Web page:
Three liters of water and 0.15 liters of food grade ethanol, i.e., a 5% ethanol solution, were combined in a large container and placed in a water bath which was maintained at 36°-40° C. One kilogram of wheat bread flour was slurried in the ethanol-water solution and stirred for 1 hour. The pH of the slurry was maintained at about 7.0-7.2. After 1 hour, 0.5 grams of bacterial enzyme derived from Bacillus subtilis (Miles Laboratories HT-200 standardized to 200 neutral protease units of enzyme activity) dissolved in 30 milliliters of water were well admixed into the slurry. After heating and stirring for 1 hour, the ethanol was evaporated in a vacuum oven at 40° C. The resulting wet material was freeze dried to obtain a white, powdery product.
Various antistaling agents were prepared using the procedure of Example 1 with variations in the alcohol concentration. Examples 7 and 8 are controls. The formulations used are set forth in Table 1 as follows:
TABLE I______________________________________Example No. 2 3 4 5 6 7 8______________________________________IngredientsWheat Flour (Kg) 1 1 1 1 1 1 1Enzyme (g) 0.5 0.5 0.5 0.5 0.5 -- 0.5Water (L) 3 2.9 2.7 2.1 1.5 2.9 3Ethanol (L) 0.06 0.15 0.45 0.9 1.5 0.15 --Ethanol Conc.(% by volume) 2% 4.9% 14.3% 30% 50% 4.9% 0______________________________________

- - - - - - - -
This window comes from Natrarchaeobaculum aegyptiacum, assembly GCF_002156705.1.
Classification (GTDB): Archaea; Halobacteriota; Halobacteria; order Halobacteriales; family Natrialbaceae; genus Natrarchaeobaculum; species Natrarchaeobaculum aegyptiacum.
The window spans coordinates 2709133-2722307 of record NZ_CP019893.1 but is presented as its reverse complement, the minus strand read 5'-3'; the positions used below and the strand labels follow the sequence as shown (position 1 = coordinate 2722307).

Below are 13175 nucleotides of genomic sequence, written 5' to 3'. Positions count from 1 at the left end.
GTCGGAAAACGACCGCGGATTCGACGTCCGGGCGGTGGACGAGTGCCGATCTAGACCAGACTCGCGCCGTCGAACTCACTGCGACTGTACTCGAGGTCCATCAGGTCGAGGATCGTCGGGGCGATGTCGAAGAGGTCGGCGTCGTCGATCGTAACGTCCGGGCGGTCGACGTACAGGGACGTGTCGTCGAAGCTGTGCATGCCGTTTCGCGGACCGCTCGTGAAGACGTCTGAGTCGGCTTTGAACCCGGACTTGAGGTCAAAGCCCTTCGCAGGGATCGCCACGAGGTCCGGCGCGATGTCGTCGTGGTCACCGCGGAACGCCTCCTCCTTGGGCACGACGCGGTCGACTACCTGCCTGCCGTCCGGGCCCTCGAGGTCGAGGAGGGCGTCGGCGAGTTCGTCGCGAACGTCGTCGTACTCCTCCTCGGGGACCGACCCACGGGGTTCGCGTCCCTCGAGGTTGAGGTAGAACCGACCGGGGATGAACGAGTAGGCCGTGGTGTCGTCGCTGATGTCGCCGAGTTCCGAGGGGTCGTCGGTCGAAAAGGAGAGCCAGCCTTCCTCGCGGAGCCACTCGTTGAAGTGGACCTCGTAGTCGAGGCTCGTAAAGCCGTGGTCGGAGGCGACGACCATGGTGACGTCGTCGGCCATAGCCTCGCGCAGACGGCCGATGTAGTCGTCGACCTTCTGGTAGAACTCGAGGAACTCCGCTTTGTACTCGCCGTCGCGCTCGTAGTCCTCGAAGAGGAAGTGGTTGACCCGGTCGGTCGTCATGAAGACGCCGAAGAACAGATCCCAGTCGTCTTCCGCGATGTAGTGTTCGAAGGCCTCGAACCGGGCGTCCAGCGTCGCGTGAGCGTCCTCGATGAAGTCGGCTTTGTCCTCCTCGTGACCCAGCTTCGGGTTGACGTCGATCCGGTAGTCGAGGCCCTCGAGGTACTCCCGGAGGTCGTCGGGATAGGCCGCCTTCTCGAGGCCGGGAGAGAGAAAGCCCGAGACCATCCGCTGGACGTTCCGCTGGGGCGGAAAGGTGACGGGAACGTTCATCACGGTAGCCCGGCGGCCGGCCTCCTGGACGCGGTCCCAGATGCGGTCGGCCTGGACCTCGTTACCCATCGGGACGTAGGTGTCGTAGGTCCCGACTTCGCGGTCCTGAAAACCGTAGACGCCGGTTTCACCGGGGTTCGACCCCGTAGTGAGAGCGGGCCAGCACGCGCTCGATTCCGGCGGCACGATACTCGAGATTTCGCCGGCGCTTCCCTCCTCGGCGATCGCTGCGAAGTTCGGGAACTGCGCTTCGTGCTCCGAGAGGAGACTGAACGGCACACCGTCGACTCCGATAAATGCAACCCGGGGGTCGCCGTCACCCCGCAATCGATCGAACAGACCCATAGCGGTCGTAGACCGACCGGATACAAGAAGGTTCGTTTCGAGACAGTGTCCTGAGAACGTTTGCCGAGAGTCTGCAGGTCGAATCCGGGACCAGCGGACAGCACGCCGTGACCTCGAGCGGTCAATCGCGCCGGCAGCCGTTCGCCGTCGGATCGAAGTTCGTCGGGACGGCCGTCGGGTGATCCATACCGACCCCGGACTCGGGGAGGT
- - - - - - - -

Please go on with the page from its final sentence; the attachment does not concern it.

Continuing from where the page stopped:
The products of Examples 2-8 as well as the control using a commercial fungal enzyme bread softener were evaluated in conventional white bread prepared by the straight dough method using the following formulation (the amounts given are in grams):
______________________________________Ingredients Grams______________________________________Bread Flour 700.00Water VariableFresh Yeast 17.50Shortening 21.00Sugar 56.00Salt 15.75Non-fat Dried Milk 21.00Yeast Food 3.50Antistaling Agent - Examples 2-8 2-21 (variable)Commercial Bread Softener (3.00 - Control)______________________________________
All the dry ingredients, including the antistaling product of Examples 2-6 or control Examples 7-9, were dry blended. The yeast was then dry blended with the previously blended dry ingredients. The water at 26.7° C. was added and the mixture was blended in a jacketed bowl (McDuffy Bowl) with a water bath temperature of 23° C. attached to a Hobart™ planetary mixer for 1 minute at slow speed. After adding the shortening mixing was continued for 15 minutes at medium speed. The final dough temperature was 26.7° C.
The dough was held in a fermentation cabinet at 26.7° C. for 3 hours and 30 minutes. 540 grams of the dough was scaled out and held for 10 minutes for intermediate proof. The dough was rolled, molded, placed in a pan and proofed to 1 inch above the edge of the pan in a final proof box (50-55 minutes) at 43° C. and 80% relative humidity. The bread was baked at 218° C. for 22 minutes.
The products of Examples 2-8 and the control were evaluated in the straight white bread using 0.8% on a flour basis of the dry antistaling agent prepared with various levels of alcohol (Examples 2-6).